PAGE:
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Call for Papers: 2020 Annual Conference

Photo by Biff Henrich / IMG_INK

Historic preservation has increasingly come to rely on visitor centers and public education programs as integral aspects of its mission. With the introduction of new digital technologies, public education programs are undergoing a revolution. At the same time, visitor centers continue to function in traditional ways: as ticketing and staging areas, gift shops and bookstores, cafeterias and even restaurants. Their intention has always been to introduce visitors to the relevant historical context while also serving as significant sources of income for the site’s maintenance.

In light of the extraordinary success of Toshiko Mori’s visitor center at the Martin House in Buffalo, the 2020 conference, Interpreting Wright: Visitor Centers and Public Education Programs, will focus on the form and function of visitor centers and their associated educational programs. We are looking most specifically for papers that examine existing, projected or rejected visitor centers at Frank Lloyd Wright sites. These assessments need not be limited to physical structures but might examine a wide range of interpretation strategies, such as docent training and tour programs that help to shape the visitor’s experience of the building and site. More general studies of the history of visitor centers are also welcome.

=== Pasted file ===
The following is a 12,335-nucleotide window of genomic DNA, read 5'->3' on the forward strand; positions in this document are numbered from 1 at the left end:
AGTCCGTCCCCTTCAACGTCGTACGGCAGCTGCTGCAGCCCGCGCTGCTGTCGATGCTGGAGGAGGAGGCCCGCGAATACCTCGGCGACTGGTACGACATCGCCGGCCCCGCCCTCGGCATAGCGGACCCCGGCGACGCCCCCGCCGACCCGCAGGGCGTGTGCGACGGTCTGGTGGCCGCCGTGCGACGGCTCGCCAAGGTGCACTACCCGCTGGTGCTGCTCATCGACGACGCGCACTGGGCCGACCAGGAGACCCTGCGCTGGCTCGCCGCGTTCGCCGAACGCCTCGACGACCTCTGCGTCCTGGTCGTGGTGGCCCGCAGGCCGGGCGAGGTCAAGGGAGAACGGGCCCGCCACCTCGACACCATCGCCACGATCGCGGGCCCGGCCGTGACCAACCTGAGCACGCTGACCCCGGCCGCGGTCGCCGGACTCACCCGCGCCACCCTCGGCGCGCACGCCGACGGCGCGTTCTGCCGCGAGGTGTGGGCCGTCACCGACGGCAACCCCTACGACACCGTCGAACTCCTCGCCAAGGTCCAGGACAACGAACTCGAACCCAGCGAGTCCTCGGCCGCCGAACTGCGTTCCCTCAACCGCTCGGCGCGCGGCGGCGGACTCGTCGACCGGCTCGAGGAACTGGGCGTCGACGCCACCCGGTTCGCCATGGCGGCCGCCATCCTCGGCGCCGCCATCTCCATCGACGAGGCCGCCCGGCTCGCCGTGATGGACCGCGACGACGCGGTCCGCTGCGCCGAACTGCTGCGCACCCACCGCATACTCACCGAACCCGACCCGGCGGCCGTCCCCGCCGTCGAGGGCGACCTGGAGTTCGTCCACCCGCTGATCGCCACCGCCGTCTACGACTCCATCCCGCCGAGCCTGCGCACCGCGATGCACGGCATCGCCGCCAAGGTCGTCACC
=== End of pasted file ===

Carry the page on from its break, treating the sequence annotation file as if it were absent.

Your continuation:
Among the questions that might be asked are: How does the form of the visitor center relate to the Wright structure and the surrounding neighborhood? How does the interpretive program help in understanding Wright and his work? What types of innovative educational programming are being developed at Wright sites and others, and who is responsible for them? Are visitor centers in danger of becoming surrogates for the actual experience of the building as a result of ever more sophisticated methods of interpretation through virtual reality? At what point does the over-commercialization of a gift shop work against the aesthetic or historic experience of the visitor?

Proposals should present fresh material and/or interpretations and be analytical rather than merely descriptive. They should be submitted as an abstract of no more than one page, single-spaced, with the author’s name at the top. The text should concisely describe the focus and scope of the presentation. The proposal should be accompanied by a one-page biography/curriculum vitae that includes the author’s full name, affiliation (if applicable), mailing address, email address and telephone number. Please also note audio-visual needs.

Send all proposals to Ken Breisch, conference speakers co-chair, at breisch [at] usc [dot] edu.

Proposals must be received by February 12, 2020. Notification will be sent by April 1.

Download the Call for Papers (pdf)

Posted on November 27, 2019

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